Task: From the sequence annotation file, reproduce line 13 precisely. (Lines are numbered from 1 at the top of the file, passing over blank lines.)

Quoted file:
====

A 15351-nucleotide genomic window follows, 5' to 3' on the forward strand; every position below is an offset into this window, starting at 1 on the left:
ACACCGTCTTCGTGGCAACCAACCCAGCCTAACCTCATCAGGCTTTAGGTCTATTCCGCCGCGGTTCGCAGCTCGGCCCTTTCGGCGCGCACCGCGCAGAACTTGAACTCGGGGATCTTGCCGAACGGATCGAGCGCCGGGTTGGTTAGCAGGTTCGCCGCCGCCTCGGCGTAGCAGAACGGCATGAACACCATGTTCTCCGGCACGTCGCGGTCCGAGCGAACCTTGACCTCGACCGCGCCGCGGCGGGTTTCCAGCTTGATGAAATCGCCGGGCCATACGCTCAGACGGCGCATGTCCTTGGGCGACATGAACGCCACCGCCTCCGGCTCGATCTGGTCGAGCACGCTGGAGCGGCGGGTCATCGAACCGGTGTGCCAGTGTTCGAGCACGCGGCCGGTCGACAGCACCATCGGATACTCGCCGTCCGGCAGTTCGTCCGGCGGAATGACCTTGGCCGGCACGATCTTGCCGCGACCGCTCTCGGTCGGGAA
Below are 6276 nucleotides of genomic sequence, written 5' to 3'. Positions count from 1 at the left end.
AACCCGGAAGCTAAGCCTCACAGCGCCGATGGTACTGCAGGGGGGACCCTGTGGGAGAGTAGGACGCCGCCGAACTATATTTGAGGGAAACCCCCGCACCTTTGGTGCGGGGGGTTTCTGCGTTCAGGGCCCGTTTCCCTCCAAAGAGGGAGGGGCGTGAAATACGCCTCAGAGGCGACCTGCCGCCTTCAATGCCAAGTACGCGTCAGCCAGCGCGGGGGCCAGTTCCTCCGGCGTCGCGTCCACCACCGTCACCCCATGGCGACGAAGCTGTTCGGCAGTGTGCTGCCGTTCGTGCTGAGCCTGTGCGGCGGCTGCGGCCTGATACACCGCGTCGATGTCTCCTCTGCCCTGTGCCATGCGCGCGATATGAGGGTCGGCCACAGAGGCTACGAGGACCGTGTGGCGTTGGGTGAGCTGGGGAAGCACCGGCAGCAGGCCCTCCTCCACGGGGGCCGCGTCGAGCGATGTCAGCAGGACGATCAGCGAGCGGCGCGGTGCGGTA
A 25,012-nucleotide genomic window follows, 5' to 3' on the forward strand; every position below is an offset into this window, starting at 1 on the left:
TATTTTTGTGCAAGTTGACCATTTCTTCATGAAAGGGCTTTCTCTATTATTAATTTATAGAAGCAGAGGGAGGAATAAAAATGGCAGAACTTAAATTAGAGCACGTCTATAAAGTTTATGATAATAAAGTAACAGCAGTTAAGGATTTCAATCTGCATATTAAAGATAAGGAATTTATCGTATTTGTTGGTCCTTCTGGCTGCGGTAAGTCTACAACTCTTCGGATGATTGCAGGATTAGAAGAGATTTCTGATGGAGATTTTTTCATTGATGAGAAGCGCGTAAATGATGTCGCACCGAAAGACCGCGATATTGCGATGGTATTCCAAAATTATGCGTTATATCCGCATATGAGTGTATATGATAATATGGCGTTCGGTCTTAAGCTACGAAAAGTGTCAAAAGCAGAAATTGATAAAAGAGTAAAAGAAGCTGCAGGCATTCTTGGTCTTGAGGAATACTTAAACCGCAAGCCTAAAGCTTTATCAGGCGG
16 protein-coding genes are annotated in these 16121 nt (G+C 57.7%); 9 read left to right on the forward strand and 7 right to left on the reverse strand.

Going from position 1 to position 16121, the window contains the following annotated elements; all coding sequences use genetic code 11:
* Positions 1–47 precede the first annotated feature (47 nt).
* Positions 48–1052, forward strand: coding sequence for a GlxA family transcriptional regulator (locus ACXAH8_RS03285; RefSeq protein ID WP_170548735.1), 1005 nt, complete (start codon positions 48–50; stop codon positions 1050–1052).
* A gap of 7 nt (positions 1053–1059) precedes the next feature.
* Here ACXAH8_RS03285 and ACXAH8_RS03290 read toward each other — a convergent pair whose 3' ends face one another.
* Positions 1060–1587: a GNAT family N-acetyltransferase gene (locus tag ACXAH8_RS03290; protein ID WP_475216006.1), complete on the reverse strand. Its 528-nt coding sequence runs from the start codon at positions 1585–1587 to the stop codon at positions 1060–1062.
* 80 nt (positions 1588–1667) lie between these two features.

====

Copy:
* Positions 1060–1587: a GNAT family N-acetyltransferase gene (locus tag ACXAH8_RS03290; protein ID WP_475216006.1), complete on the reverse strand. Its 528-nt coding sequence runs from the start codon at positions 1585–1587 to the stop codon at positions 1060–1062.